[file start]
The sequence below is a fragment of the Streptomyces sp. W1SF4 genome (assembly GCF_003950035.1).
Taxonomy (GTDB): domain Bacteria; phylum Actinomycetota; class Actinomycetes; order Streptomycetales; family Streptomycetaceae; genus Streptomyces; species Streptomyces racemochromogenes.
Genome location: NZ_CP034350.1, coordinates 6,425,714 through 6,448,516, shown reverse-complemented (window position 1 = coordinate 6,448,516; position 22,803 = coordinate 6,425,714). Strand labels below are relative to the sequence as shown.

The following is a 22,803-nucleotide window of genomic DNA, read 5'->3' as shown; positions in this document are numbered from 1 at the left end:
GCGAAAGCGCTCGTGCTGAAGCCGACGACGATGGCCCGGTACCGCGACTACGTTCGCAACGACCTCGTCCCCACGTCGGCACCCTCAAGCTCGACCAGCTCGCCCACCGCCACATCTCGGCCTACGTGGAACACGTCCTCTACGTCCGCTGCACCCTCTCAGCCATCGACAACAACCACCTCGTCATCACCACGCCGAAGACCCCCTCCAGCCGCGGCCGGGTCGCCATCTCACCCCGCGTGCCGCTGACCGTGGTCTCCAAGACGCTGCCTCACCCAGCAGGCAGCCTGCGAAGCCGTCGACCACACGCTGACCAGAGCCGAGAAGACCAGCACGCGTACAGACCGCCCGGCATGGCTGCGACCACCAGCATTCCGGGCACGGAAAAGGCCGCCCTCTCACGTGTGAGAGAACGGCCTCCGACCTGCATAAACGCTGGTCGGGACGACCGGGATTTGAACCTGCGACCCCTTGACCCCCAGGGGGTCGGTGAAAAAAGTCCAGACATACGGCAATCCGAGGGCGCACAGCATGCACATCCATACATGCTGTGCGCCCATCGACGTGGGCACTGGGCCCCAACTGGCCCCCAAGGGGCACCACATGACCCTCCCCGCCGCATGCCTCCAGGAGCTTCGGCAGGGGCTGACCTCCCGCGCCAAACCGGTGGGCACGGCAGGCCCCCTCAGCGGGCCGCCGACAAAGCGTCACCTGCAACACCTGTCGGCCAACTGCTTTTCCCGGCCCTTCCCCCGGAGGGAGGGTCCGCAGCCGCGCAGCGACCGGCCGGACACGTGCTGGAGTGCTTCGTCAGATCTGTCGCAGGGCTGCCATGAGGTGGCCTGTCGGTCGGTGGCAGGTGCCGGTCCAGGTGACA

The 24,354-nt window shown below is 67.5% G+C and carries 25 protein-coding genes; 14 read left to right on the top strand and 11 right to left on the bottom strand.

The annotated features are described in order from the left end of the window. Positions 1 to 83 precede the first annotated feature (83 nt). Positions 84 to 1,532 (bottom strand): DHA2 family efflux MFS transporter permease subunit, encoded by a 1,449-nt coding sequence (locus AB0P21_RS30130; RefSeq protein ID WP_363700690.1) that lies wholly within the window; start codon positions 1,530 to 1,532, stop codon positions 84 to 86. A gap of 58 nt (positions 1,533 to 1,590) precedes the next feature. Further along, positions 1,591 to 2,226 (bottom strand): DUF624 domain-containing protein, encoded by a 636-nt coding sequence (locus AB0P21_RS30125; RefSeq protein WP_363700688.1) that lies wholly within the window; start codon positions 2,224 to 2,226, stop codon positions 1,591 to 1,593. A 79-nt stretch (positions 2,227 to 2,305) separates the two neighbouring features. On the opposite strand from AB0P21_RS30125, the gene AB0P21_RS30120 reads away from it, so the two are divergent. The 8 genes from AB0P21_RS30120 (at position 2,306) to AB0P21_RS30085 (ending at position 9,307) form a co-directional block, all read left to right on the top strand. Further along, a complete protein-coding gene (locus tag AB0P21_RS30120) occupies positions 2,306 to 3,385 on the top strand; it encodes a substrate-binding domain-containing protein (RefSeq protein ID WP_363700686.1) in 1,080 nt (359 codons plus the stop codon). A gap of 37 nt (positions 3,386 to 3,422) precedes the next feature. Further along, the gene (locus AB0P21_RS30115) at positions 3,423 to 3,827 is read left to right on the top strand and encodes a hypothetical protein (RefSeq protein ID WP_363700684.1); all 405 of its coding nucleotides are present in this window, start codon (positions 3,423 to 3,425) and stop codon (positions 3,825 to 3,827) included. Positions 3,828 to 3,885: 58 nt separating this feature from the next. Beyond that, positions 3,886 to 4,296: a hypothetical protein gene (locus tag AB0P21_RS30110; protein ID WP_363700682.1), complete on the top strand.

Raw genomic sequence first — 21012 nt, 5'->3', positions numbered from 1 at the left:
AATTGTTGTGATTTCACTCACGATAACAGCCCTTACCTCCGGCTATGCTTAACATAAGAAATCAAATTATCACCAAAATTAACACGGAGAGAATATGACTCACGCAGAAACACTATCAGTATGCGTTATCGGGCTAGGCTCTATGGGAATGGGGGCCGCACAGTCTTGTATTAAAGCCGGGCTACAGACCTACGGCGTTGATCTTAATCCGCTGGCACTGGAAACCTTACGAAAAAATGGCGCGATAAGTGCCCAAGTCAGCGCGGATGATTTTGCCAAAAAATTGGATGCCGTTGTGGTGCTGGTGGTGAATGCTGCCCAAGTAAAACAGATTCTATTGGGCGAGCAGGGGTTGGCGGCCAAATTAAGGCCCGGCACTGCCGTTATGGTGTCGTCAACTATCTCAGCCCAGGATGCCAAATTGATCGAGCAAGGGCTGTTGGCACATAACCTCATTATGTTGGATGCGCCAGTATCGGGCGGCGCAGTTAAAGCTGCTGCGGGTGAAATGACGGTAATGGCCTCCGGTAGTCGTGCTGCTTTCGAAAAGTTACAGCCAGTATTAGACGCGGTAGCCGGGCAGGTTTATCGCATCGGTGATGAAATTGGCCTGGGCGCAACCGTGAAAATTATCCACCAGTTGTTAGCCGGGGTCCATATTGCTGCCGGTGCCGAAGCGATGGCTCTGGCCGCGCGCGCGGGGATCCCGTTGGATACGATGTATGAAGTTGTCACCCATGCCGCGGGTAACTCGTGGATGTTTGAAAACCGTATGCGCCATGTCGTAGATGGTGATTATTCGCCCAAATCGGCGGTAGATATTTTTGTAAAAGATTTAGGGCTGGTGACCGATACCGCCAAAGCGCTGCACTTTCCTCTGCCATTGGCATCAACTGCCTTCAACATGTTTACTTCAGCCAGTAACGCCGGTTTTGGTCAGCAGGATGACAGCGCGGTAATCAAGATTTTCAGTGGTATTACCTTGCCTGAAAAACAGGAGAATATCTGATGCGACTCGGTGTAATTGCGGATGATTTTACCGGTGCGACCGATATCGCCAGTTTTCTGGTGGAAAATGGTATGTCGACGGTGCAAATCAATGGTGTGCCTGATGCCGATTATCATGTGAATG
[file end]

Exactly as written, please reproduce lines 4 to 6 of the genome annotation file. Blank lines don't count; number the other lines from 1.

The following is a 22,803-nucleotide window of genomic DNA, read 5'->3' as shown; positions in this document are numbered from 1 at the left end:
GCGAAAGCGCTCGTGCTGAAGCCGACGACGATGGCCCGGTACCGCGACTACGTTCGCAACGACCTCGTCCCCACGTCGGCACCCTCAAGCTCGACCAGCTCGCCCACCGCCACATCTCGGCCTACGTGGAACACGTCCTCTACGTCCGCTGCACCCTCTCAGCCATCGACAACAACCACCTCGTCATCACCACGCCGAAGACCCCCTCCAGCCGCGGCCGGGTCGCCATCTCACCCCGCGTGCCGCTGACCGTGGTCTCCAAGACGCTGCCTCACCCAGCAGGCAGCCTGCGAAGCCGTCGACCACACGCTGACCAGAGCCGAGAAGACCAGCACGCGTACAGACCGCCCGGCATGGCTGCGACCACCAGCATTCCGGGCACGGAAAAGGCCGCCCTCTCACGTGTGAGAGAACGGCCTCCGACCTGCATAAACGCTGGTCGGGACGACCGGGATTTGAACCTGCGACCCCTTGACCCCCAGGGGGTCGGTGAAAAAAGTCCAGACATACGGCAATCCGAGGGCGCACAGCATGCACATCCATACATGCTGTGCGCCCATCGACGTGGGCACTGGGCCCCAACTGGCCCCCAAGGGGCACCACATGACCCTCCCCGCCGCATGCCTCCAGGAGCTTCGGCAGGGGCTGACCTCCCGCGCCAAACCGGTGGGCACGGCAGGCCCCCTCAGCGGGCCGCCGACAAAGCGTCACCTGCAACACCTGTCGGCCAACTGCTTTTCCCGGCCCTTCCCCCGGAGGGAGGGTCCGCAGCCGCGCAGCGACCGGCCGGACACGTGCTGGAGTGCTTCGTCAGATCTGTCGCAGGGCTGCCATGAGGTGGCCTGTCGGTCGGTGGCAGGTGCCGGTCCAGGTGACA

The 24,354-nt window shown below is 67.5% G+C and carries 25 protein-coding genes; 14 read left to right on the top strand and 11 right to left on the bottom strand.